After the rain this afternoon I noticed the fog spreading over the river at the bottom of my street, so I decided to take a quick walk with my camera to try to capture some of its eerie beauty. The photos don’t really do it justice, but you can get some idea of what it was like. On the way back up the hill I took a few more photos …and then a few more, lol. The collection here is the best of what I photographed.
Just click on the first thumbnail below to see an enlarged version, then scroll through the entire collection.
Fog over the river at the bottom of my street, just before sunset on a cool, crisp June afternoon.
Fog spreading along the river
Raindrops on gum leaves (with flash).
Raindrops on a gum leaf in the late afternoon light.
Early Wattle flowers. Probably Acacia suaveolens which usually flowers in Winter.
Acacia suaveolens is found in heath and woodland on sandstone on the coast and ranges of eastern Australia. The latin word ‘suaveolens’ means sweet smelling. The slim wattle grows to about 1.5m, with stiff blue-green leaf-like phyllodes up to 12cm long arising at right angles to the angular stems. The pale yellow flower heads occur in groups of 6-10.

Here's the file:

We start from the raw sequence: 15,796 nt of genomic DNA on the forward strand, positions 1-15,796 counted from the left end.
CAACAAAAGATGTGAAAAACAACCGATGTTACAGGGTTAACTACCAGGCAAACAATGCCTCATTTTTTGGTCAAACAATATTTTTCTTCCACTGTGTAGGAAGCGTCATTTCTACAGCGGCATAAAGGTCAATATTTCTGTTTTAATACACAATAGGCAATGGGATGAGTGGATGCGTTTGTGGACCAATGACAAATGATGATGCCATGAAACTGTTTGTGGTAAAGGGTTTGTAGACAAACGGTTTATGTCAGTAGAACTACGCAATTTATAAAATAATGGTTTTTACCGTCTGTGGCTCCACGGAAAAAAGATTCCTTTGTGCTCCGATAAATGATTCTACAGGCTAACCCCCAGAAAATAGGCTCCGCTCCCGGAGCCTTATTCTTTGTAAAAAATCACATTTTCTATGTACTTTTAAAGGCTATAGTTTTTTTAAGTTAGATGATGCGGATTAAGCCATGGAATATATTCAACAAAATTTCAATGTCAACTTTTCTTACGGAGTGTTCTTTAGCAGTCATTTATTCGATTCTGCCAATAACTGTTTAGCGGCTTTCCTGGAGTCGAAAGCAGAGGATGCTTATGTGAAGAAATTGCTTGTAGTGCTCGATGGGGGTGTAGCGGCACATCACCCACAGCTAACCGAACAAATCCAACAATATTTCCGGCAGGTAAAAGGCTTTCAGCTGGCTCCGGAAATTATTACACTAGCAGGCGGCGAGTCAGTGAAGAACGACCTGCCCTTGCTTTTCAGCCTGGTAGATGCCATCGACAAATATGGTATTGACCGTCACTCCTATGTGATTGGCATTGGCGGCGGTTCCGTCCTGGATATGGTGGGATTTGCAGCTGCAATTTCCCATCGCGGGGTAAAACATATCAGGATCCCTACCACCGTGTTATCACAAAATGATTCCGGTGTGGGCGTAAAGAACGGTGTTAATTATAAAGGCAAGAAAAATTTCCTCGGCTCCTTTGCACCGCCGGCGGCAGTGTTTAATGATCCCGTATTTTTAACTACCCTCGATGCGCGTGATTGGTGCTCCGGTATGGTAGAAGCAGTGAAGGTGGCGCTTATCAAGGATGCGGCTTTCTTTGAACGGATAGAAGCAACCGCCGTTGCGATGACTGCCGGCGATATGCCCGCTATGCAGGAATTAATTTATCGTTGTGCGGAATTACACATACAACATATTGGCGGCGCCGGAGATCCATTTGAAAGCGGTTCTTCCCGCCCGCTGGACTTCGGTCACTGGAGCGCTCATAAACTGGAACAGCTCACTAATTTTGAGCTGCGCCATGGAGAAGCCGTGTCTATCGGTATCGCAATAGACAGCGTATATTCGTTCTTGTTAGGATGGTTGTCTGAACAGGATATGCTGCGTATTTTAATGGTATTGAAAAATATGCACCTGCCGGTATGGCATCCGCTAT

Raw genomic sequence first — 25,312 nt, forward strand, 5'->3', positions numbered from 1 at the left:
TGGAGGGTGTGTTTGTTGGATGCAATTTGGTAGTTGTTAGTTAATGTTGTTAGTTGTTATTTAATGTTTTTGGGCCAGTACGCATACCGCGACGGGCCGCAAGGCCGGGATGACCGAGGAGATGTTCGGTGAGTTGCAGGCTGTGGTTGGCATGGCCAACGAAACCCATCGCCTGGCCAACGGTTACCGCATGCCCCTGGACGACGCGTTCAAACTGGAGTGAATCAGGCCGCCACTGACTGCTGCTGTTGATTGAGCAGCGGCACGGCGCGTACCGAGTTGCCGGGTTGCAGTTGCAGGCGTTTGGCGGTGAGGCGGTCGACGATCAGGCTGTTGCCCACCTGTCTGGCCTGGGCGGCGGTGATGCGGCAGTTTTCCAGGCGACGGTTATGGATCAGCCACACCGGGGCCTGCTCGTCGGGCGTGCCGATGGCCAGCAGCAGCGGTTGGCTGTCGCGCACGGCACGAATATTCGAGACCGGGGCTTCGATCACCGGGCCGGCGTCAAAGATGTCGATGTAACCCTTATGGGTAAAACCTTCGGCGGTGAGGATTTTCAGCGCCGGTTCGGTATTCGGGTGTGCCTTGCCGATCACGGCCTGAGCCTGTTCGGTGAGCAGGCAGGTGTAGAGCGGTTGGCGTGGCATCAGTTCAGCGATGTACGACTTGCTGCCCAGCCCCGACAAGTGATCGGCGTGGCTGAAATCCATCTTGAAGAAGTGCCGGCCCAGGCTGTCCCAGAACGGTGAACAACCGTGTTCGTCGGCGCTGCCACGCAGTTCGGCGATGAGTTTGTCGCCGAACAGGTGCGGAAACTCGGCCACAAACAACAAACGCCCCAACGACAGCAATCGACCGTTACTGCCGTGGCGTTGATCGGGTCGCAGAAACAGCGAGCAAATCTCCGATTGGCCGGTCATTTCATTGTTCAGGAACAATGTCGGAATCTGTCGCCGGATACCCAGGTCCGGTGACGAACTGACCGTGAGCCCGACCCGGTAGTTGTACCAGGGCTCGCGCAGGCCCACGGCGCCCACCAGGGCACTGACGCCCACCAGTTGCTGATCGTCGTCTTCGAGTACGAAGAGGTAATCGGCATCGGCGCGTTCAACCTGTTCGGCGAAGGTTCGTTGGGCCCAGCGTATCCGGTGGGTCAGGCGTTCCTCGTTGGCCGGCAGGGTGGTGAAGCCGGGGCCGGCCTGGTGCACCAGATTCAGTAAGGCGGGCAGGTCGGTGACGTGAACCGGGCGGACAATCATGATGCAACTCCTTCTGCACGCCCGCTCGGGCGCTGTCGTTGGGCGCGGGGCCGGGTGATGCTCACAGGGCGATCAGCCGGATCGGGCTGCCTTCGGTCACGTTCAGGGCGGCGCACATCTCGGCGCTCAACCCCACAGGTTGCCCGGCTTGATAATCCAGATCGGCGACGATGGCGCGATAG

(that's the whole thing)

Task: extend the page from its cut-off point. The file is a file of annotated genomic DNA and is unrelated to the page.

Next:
…otherwise known as Dillwynia sp. (flash used for this photo). Not sure which species this is.
Dillwynia is a plant genus of the family Fabaceae. They are endemic to Australia, occurring in all states except the Northern Territory. Like many other Dillwynia species, this one has yellow flowers with red centres (commonly called “egg-and-bacon”).
Another view of the fog over the river, taken from a different location, higher up the hill and through the trees.
Bracken fern (with flash)
Lichen growing on the ground
One of the roses in my garden, drooping under the weight of water droplets.
Another of my beautiful roses on this wet, wintery afternoon.